An Engineer's Guide to... cold outreach?!

by Jared Meyers on 02 Dec 2020

"I'll handle the business side"

We've all heard it before - your friend (or acquaintance or even some random person on the internet you've never met before) - wants you to do all of the hard work to bring their ideas to reality.

Oh, I forgot to mention you'll get a whopping 10% of the company since they came up with a revolutionary idea.

I'm also an engineer at heart – I love building and everything that goes into it.

I love solving problems and cold outreach is a very interesting one. It's vital to building a business. "Build it and they will come" just doesn't cut it.

Let's start by defining the problem

  • There is someone with knowledge, experience, or status that would really help me
  • Talking with them would give me a huge jump-start on what I'm working on
  • They are busy and have no clue who I am

Problems involving people are interesting – that's why I chose biomedical engineering. Cold outreach is just that, we want to get in touch with a person who knows nothing about us.

I did this at scale with as many as 300 people at a time each week and got over 2x the industry standard response rate. How did I get this to work?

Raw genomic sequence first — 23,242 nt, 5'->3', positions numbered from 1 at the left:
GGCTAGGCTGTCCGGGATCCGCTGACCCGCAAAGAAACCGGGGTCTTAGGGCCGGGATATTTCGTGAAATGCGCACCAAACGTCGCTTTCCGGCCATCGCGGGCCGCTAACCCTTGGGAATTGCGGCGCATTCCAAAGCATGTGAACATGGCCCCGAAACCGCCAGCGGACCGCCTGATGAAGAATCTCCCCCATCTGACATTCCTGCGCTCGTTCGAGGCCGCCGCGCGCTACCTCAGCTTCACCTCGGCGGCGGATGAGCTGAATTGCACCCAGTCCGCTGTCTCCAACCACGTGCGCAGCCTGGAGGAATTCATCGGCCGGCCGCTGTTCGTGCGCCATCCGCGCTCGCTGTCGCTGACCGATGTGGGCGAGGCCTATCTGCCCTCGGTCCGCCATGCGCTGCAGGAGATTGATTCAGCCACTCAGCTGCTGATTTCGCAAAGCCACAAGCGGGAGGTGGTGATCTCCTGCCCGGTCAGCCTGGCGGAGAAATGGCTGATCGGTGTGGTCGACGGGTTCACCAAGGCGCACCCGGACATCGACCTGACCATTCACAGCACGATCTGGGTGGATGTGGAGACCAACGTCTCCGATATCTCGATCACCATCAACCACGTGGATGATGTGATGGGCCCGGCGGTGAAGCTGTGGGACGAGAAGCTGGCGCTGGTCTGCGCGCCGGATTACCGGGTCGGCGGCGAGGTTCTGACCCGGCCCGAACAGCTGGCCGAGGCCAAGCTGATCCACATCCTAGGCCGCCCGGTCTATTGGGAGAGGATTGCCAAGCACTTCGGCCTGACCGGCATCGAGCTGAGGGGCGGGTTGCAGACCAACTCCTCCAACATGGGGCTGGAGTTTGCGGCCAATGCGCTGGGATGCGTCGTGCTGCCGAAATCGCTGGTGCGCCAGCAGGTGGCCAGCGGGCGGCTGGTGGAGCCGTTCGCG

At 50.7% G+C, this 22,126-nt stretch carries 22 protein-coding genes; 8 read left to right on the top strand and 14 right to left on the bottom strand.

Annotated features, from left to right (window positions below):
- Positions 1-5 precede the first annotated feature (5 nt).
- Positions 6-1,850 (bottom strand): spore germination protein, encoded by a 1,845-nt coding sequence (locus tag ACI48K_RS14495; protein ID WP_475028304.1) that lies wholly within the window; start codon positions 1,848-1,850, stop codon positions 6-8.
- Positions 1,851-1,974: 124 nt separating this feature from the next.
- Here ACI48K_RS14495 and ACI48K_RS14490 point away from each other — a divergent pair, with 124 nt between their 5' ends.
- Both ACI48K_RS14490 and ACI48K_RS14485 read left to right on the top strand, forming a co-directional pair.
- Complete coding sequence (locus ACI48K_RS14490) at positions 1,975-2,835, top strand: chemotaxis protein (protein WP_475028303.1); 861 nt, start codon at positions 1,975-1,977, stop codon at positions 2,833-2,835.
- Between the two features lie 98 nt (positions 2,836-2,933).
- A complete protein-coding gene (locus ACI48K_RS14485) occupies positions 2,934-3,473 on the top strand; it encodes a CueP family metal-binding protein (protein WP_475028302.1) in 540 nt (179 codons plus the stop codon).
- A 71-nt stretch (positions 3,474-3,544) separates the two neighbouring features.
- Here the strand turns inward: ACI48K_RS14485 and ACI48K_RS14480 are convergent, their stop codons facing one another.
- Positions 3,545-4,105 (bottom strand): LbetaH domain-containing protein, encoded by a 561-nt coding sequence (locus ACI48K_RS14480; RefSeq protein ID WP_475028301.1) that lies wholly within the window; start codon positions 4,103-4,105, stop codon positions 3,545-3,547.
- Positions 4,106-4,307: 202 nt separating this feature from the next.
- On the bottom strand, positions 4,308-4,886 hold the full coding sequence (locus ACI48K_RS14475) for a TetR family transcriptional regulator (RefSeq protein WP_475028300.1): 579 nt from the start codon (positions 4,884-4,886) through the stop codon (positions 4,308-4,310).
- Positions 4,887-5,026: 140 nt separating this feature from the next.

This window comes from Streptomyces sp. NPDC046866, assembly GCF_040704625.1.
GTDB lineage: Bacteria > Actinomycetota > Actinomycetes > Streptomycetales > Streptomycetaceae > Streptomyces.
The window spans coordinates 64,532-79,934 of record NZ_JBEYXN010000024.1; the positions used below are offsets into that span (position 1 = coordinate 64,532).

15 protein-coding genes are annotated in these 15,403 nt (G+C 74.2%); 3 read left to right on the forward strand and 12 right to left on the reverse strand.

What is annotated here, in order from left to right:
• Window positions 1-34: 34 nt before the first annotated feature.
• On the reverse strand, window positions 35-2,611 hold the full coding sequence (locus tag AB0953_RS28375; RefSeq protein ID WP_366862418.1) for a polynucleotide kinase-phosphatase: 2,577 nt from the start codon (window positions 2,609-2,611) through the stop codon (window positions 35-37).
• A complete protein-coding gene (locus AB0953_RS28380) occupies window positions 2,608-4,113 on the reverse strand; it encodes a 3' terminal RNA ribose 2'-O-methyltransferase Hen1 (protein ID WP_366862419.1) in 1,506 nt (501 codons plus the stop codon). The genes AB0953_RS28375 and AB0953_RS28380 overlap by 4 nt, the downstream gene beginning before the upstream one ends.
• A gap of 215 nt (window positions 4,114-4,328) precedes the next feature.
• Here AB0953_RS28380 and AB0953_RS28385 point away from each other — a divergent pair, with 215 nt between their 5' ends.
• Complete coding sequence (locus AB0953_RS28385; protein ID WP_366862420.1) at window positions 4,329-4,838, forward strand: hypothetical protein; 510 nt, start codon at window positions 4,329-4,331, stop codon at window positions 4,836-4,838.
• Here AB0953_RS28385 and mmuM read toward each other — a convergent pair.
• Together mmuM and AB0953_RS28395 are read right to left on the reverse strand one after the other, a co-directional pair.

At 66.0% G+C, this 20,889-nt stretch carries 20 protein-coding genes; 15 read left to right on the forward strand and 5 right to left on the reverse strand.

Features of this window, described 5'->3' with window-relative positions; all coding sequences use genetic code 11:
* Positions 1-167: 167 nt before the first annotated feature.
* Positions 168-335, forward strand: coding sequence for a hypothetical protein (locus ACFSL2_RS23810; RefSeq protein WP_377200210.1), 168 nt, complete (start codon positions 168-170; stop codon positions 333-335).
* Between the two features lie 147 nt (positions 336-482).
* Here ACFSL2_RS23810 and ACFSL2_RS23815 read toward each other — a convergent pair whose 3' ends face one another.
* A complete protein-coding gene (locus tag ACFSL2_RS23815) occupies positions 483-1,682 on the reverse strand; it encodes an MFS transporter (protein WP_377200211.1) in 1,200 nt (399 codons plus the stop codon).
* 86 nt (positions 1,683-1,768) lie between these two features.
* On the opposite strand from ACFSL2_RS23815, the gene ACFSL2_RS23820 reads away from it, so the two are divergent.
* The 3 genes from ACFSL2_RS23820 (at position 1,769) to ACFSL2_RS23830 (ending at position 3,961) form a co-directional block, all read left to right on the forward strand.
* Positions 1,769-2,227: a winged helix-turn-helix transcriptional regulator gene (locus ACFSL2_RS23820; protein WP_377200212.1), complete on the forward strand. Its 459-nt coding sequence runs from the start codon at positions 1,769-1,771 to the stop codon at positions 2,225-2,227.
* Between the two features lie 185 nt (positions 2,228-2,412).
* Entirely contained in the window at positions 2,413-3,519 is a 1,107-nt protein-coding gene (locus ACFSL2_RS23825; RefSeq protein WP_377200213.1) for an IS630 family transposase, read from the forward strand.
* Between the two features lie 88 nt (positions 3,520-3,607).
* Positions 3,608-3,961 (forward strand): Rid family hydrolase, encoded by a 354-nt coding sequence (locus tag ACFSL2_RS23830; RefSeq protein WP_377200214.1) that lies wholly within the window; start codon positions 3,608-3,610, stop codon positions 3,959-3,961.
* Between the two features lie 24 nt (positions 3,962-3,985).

Much like physics or programming, let's dig into our key principles:

  • Provide value in everything you do
  • Make it personal (and personable)
  • Keep it short, sweet, and to the point

Using these principles (and one unifying theory), we can talk to anyone.

Here's an example from my sales work:

Hey {first name},

Saw you've worked in talent at {company1}, {company2}, and now {current company}, and wanted to reach out :)

My name's Jared. My team and I build tech for high growth recruiting teams.

We've built a fully autonomous AI recruiting assistant. Twice a week, you get 10-15 candidates to your inbox for one of your open roles -- each candidate has context of why they were chosen, and a full set of customized email templates & follow up messages (both emails & text messages) based on their resume and the role. Just click a button to start sending.

Right now, we're working with {list of 3 current clients}, and hitting 40% reply rates on outgoing messages.

Most teams set interviews in their first week. Would love to do a free pilot with {your company} to see if this might be a fit.
We fully integrate with {company's applicant system}. Quick link to our site: {link to our site}

Have time this week to jump on a call and discuss?


P.S. Pretty cool that you studied marketing -- how'd you get into recruiting?

And here's the response I got:

Thanks for reaching out Jared!

I'm not interested but I do love your email! It's great!

Have an awesome day and a great holiday :)

This works because I satisfied the problem:

  • Provide value - in this case, I demonstrate how helpful our product is for other teams and that it could help them as well.
  • Make it personal - I used LinkedIn to do my research. I knew the companies they had worked for and also what they chose to study in college.